When death comes (line 1)
This is certainly a good way of grabbing a reader's attention. The poem begins with a direct acknowledgement of mortality. And since this phrase is not only the title, but also the first line (which then gets repeated!), the poem really makes sure that we come face to face with it. That 'When' at the beginning also alerts us to the fact that death's approach is going to lead to something else – some act, desire, or train of thought.
takes all the bright coins from his purse to buy me (lines 3-4)
Aside from being an arresting image, this line sets up death as a sort of exchange. Whether the exchange is between death and the speaker (between death and each life it takes) or between death and another abstract (such as life in general) it's definitely an interesting idea. We see death personified fairly often, but usually he just takes a life. We've never seen him buy one before. Having a currency seems to suggest a system or balance. Can life buy the dead back from death, like how decomposition gives rise to new life?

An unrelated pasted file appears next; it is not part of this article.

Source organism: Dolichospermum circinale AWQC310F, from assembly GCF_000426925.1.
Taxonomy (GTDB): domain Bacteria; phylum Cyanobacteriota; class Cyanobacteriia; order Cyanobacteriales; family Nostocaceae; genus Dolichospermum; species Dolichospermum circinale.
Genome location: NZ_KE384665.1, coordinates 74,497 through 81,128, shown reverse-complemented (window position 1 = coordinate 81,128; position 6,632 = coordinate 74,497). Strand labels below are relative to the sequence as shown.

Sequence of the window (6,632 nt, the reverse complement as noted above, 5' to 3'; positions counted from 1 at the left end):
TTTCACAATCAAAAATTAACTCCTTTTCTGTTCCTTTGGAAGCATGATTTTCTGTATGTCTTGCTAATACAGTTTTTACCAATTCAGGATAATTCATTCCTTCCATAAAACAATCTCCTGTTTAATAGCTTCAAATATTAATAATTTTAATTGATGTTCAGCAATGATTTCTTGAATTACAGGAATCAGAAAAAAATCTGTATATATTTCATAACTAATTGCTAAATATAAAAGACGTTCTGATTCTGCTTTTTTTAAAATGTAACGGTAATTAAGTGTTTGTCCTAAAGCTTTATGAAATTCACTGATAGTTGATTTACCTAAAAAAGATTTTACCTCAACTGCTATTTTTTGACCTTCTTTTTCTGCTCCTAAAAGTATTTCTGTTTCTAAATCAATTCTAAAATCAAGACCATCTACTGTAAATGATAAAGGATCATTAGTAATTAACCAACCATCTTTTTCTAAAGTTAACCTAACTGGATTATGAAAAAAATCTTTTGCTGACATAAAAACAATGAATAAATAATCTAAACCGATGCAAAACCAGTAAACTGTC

I want to step through the door full of curiosity, wondering: what is it going to be like, that cottage of darkness? (lines 9-10)
We've already had some clues that our speaker has a pretty different understanding of, or approach to, death. But this line seals it. The darkness tells us that our speaker doesn't claim to know what goes on in death, but the image does give it a sort of location. We're used to thinking of death simply as an end, or as an event. Or else something that leads to heaven or hell. This line suggests that our speaker thinks it might be stranger and more mysterious than that. This is the completion of that 'When' and announces the main desire expressed in the poem: to approach the world (life and death included) with curiosity and a capacity for wonder, and without fear.